The company even purchased for $18M, spread out over 15 years, for the rights to place “KABAM” on the football field of The University of California at Berkeley, the CEO’s alma mater. (A startup kiss of death?).

In May 2014, Kabam announced a deal with Lions Gate to make a game based on The Hunger Games movie franchise starring Jennifer Lawrence.

This game would be developed by its 300-person Beijing studio, headed by co-founder Michael Li. It was this studio that developed Kingdom of Camelot, Kabam’s first big hit, released in March 2012.

The Hunger Games game was released on November 5, 2014 and the results have been disastrous despite the fact that the movie has been a hit.

(click to enlarge)

In June 2014, Kabam announced a licensing deal with Warner Bros. to make another game based on The Lord of the Rings IP.

This game was released on October 15, 2014 and again the results have been disastrous despite the fact that movie has been a huge hit:

(click to enlarge)

Finally, In July 2014, Kabam announced that its Vancouver studio was at work on a game based on licensed IP from Disney’s Marvel Entertainment Division. On December 10, 2014, the Marvel-based game was released.

Only the Marvel game has performed decently with a current App Annie revenue rank of #33:

(click to enlarge)

Kabam still might recover in 2015 with scheduled releases of another Marvel-based game and a game based on Mad Max IP licensed from Warner Bros.

But, Kabam’s recent failures raise several questions for us pertaining to Kabam specifically and to the mobile game industry generally:

  1. Can Kabam afford to maintain its 850 headcount, especially the 300 headcount at its Beijing studio responsible for the poorly-received The Hunger Games game?
  2. Are the recent the poor results the specific fault of Kabam or the fact that basing games on hit movie IP is no longer a valid strategy?
  3. Given the dual difficulty of producing and sustaining a Top 10 revenue-ranking mobile game, might there be a better alternative for financing and providing investor liquidity than IPOs?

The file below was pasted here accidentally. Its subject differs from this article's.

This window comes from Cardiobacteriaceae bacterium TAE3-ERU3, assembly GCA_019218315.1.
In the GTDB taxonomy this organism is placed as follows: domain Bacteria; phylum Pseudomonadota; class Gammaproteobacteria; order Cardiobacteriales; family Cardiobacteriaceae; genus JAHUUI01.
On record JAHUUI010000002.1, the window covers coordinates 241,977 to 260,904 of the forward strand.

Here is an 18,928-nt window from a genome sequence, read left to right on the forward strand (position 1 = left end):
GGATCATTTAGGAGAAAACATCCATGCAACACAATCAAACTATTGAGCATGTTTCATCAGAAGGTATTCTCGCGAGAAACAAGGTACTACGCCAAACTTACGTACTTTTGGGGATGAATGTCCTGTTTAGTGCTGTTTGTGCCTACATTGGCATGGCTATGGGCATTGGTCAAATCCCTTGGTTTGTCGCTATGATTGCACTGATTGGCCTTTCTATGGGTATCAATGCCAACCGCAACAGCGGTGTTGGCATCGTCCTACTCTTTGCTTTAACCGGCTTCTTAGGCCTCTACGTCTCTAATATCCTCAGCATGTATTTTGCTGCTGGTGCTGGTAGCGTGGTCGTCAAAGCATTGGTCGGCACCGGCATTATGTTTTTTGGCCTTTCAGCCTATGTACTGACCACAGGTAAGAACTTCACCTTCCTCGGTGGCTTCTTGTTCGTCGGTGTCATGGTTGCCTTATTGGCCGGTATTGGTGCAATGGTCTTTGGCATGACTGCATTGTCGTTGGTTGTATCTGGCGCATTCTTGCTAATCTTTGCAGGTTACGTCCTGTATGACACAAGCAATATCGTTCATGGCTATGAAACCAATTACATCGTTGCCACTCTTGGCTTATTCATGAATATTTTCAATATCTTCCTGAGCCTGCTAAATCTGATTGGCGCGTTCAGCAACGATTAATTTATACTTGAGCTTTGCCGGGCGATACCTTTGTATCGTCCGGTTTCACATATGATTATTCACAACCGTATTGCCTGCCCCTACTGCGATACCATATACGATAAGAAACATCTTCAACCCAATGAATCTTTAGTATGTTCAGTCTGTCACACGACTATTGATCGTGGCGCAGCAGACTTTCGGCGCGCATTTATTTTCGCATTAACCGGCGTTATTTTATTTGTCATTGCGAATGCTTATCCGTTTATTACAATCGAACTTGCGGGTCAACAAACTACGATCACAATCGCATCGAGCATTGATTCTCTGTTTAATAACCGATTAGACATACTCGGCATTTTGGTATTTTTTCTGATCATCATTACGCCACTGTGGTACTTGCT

FinTech Acquisition “Blank Check” IPO: Buzzy Name, Fuzzy Aim

[easy_sign_up title=”Sign Up for Free Monthly Newsletter on the hottest FinTech Companies”]
  • There is circumstantial evidence that the aim of this FinTech “blank check” IPO is to acquire a company in the fast-growing prepaid gift and rewards card market.
  • But, this market has just entered a “post-plastic” and “post-internet” end-to-end mobile app world where it is highly uncertain who will succeed or fail.
  • Most blank check IPOs are aimed at turnarounds or spin-offs in static industries. This IPO is not.
  • We recommend waiting until an acquisition is announced before deciding to invest.

FinTech Acquisition Corp. (pending: FNTCU) is a special purpose acquisition company (SPAC) a/k/a/ a “blank check company” formed for the purpose of acquiring an established financial technology (“FinTech”) company.

On December 12, 2014, FinTech filed an S-1 prospectus with the SEC announcing a forthcoming listing on NASDAQ under the symbol FNTCU of 10M units at $10/share with each unit consisting of one share of common stock and one warrant. Cantor Fitzgerald is the sole bookrunner.

We speculate that the aim of the CEO of this blank check company, Daniel G. Cohen, is to preempt disruption of a Philadelphia bank called The Bancorp (NASDAQ:TBBK). Daniel G. Cohen has been Chairman of the Board of The Bancorp since it was founded by his mother in 2000, the legendary Betsy Z. Cohen.

The Bancorp is the largest bank processor of branded gift and rewards cards in the country. This business is less secure now than ever as we have entered a “post-plastic” era of gift card origination and distribution where the choice of processing bank is being reexamined.

According to a report, the $130 Billion gift card market is undergoing a rapid conversion from plastic to digital cards with “Fifty-nine percent of gift cards are now offered electronically, up 18 percent from 2010.” And within digital, there is rapid shift from internet origination with email gifting and manual use to a pure end-to-end mobile phone app experience.

The digital origination of prepaid gift cards is a stampede now with Crunchbaselisting 478 mobile payment startups at this time.

The distribution side is rapidly being consolidated by the dominant plastic distributors Blackhawk Network (NASDAQ:HAWK) and privately-held InComm. (NASDAQ:AMZN), PayPal (NASDAQ:EBAY) and Stripe are lurking. Major brands like Target (NYSE:TGT) and Nordstrom (NYSE:JWN) are bypassing the whole supply chain by buying their own processing banks.

There are many targets for Daniel G. Cohen and FinTech Acquisition in this “post-plastic” card era. But where to aim?

We recommend waiting until this blank check IPO is filled in (note:it cannot be cashed without 75% approval of stockholders) before making any investment decision here.

Blank check IPOs are fairly rare occurrences. Generally, they are formed by former CEOs who want to exploit a turnaround or spin-off opportunity in a static industry, but don’t have access to private equity and/or want an outsized stake in the acquisition.

Because the prospectus of blank check IPOs are vague for legal reasons, investor interest usually revolves around assessing the strength of management.

However, our interest in this IPO was peaked first by the buzzy choice of “FinTech” for its name.